• Deutsche Bank: We do not expect the Fed to take any policy firming actions this week, partly because inflation has continued to surprise to the downside of late. In our view, policymakers will need to acknowledge the further decline in (PCE) inflation since the June meeting, but their medium-term view that inflation will return to target should remain unchanged. This would keep the door open for the Fed to begin its balance sheet normalization program as well as raise interest rates another 25 basis points by year-end. While it is possible that the Fed announces the former on Wednesday, we believe this holds a low probability. We continue to view the September meeting as the most likely timing for the Fed to announce the tapering of SOMA reinvestments, which would ostensibly begin in October.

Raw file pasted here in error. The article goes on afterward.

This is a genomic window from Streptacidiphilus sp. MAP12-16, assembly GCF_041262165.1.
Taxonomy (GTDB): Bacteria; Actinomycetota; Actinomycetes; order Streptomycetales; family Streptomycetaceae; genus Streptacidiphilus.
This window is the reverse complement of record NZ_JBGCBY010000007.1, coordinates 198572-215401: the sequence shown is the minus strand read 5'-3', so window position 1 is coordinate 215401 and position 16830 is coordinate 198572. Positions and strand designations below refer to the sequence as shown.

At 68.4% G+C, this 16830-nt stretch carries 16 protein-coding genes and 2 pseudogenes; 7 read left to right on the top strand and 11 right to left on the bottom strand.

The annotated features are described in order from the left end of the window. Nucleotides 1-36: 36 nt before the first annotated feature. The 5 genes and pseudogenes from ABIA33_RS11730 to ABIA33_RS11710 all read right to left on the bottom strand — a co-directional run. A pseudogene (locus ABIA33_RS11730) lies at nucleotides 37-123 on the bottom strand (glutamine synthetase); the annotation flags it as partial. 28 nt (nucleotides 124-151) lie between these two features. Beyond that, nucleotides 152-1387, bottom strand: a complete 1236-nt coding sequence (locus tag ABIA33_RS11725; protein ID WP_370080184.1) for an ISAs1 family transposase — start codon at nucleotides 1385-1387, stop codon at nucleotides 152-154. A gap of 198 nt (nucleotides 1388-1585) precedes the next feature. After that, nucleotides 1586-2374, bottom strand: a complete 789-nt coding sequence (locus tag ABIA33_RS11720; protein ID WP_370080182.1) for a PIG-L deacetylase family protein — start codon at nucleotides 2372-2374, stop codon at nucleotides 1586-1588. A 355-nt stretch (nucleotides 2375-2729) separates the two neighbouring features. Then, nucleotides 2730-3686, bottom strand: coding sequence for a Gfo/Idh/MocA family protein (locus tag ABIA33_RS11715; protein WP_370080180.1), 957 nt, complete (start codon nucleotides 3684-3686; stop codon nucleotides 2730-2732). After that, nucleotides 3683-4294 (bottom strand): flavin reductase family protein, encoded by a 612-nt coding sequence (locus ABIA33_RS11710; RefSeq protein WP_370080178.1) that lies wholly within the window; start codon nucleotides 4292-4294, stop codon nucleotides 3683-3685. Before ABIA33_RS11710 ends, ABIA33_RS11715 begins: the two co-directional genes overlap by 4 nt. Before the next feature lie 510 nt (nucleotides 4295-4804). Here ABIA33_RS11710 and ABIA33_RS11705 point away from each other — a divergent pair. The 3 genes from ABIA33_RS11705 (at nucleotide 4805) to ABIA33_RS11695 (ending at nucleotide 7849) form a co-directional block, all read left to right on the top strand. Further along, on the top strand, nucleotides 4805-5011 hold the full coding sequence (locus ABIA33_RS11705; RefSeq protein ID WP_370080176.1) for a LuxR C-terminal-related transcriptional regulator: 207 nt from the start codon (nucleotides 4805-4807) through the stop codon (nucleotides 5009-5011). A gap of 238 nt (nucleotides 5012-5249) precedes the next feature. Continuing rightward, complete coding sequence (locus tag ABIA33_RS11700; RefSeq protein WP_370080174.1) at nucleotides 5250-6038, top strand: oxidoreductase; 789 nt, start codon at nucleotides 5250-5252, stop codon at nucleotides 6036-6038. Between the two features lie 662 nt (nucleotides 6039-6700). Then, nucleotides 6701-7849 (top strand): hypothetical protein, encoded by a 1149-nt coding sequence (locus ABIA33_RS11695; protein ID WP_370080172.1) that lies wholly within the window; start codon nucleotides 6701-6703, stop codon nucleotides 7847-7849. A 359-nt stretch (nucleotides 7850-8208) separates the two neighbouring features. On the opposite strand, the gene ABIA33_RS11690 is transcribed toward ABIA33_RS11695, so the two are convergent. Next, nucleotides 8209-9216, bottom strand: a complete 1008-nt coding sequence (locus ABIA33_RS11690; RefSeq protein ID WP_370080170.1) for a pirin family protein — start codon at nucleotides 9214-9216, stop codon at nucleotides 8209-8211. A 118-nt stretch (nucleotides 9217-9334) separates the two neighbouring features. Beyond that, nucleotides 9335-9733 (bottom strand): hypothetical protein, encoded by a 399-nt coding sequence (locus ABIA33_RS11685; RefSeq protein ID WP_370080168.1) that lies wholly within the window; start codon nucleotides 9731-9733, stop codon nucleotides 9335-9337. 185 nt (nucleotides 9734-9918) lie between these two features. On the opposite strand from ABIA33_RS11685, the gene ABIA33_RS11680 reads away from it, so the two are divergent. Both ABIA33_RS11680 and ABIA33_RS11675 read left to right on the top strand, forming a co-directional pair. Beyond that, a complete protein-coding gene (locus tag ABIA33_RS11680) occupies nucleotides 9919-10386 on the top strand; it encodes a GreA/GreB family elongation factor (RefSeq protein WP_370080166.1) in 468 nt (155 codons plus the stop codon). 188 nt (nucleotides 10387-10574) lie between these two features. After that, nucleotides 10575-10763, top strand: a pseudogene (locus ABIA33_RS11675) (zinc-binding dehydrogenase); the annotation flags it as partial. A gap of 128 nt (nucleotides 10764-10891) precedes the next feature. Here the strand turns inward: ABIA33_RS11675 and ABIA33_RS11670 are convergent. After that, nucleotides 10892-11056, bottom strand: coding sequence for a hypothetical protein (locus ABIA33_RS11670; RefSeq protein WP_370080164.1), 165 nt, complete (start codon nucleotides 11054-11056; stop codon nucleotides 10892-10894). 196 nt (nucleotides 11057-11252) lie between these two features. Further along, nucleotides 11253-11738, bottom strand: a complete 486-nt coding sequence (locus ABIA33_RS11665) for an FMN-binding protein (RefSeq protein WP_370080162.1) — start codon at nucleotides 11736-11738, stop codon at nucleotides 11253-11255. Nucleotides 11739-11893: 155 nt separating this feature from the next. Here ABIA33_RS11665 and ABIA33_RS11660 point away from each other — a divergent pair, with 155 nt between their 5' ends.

• Barclays: We expect the Fed to keep the target rate for the federal funds unchanged and expect few changes to the statement outside of balance sheet normalization. We believe the statement could point to an announcement on balance sheet policies at the September meeting. The risk to our view is that the FOMC announces its balance sheet normalization program at the July meeting since we believe the committee is eager to begin the process. That said, an announcement on balance sheet normalization in July would leave open the possibility of two additional rate hikes this year. This would likely send a more hawkish signal than warranted given the incoming data on activity and, in particular, inflation.
  • SocGen: We expect the Fed to announce the start of its balance sheet normalisation plan in September, but we acknowledge that it is a coin toss between this week’s meeting and the next one. In any case, we do expect a tweak in the paragraph on the balance sheet that should confirm the market’s expectation that the Fed will announce the shift in September.